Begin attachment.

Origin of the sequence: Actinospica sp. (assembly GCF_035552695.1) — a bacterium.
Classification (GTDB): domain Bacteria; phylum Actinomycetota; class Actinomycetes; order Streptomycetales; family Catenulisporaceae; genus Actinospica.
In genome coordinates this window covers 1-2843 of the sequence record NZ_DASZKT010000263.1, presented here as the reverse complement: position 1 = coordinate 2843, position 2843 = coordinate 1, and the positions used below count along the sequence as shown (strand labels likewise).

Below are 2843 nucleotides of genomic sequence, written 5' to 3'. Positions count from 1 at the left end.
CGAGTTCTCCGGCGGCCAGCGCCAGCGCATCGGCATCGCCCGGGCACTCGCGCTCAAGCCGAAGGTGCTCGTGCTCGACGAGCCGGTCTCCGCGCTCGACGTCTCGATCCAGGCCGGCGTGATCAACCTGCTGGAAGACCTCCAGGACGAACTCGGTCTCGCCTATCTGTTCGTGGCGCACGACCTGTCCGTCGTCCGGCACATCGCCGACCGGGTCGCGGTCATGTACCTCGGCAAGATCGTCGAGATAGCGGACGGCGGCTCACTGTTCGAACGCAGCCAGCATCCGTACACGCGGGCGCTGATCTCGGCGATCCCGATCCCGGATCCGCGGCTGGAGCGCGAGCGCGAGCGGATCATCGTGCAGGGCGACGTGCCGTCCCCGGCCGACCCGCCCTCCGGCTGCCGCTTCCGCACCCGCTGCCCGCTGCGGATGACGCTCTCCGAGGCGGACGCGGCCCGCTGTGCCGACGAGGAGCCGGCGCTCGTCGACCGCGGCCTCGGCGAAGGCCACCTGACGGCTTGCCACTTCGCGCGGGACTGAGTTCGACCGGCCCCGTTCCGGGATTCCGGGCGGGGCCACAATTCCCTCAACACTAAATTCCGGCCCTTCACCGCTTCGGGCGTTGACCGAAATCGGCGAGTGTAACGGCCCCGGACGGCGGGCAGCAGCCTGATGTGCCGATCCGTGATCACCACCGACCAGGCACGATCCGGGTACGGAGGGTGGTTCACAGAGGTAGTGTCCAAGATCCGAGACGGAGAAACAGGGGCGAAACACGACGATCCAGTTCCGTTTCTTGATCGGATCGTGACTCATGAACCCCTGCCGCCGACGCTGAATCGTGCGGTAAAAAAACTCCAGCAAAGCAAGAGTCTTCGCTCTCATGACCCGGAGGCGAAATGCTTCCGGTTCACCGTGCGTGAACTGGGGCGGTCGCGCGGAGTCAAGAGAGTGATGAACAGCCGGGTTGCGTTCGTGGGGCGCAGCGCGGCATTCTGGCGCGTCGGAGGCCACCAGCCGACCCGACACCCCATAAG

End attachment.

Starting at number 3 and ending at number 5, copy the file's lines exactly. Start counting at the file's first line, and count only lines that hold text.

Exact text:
In genome coordinates this window covers 1-2843 of the sequence record NZ_DASZKT010000263.1, presented here as the reverse complement: position 1 = coordinate 2843, position 2843 = coordinate 1, and the positions used below count along the sequence as shown (strand labels likewise).

Below are 2843 nucleotides of genomic sequence, written 5' to 3'. Positions count from 1 at the left end.
CGAGTTCTCCGGCGGCCAGCGCCAGCGCATCGGCATCGCCCGGGCACTCGCGCTCAAGCCGAAGGTGCTCGTGCTCGACGAGCCGGTCTCCGCGCTCGACGTCTCGATCCAGGCCGGCGTGATCAACCTGCTGGAAGACCTCCAGGACGAACTCGGTCTCGCCTATCTGTTCGTGGCGCACGACCTGTCCGTCGTCCGGCACATCGCCGACCGGGTCGCGGTCATGTACCTCGGCAAGATCGTCGAGATAGCGGACGGCGGCTCACTGTTCGAACGCAGCCAGCATCCGTACACGCGGGCGCTGATCTCGGCGATCCCGATCCCGGATCCGCGGCTGGAGCGCGAGCGCGAGCGGATCATCGTGCAGGGCGACGTGCCGTCCCCGGCCGACCCGCCCTCCGGCTGCCGCTTCCGCACCCGCTGCCCGCTGCGGATGACGCTCTCCGAGGCGGACGCGGCCCGCTGTGCCGACGAGGAGCCGGCGCTCGTCGACCGCGGCCTCGGCGAAGGCCACCTGACGGCTTGCCACTTCGCGCGGGACTGAGTTCGACCGGCCCCGTTCCGGGATTCCGGGCGGGGCCACAATTCCCTCAACACTAAATTCCGGCCCTTCACCGCTTCGGGCGTTGACCGAAATCGGCGAGTGTAACGGCCCCGGACGGCGGGCAGCAGCCTGATGTGCCGATCCGTGATCACCACCGACCAGGCACGATCCGGGTACGGAGGGTGGTTCACAGAGGTAGTGTCCAAGATCCGAGACGGAGAAACAGGGGCGAAACACGACGATCCAGTTCCGTTTCTTGATCGGATCGTGACTCATGAACCCCTGCCGCCGACGCTGAATCGTGCGGTAAAAAAACTCCAGCAAAGCAAGAGTCTTCGCTCTCATGACCCGGAGGCGAAATGCTTCCGGTTCACCGTGCGTGAACTGGGGCGGTCGCGCGGAGTCAAGAGAGTGATGAACAGCCGGGTTGCGTTCGTGGGGCGCAGCGCGGCATTCTGGCGCGTCGGAGGCCACCAGCCGACCCGACACCCCATAAG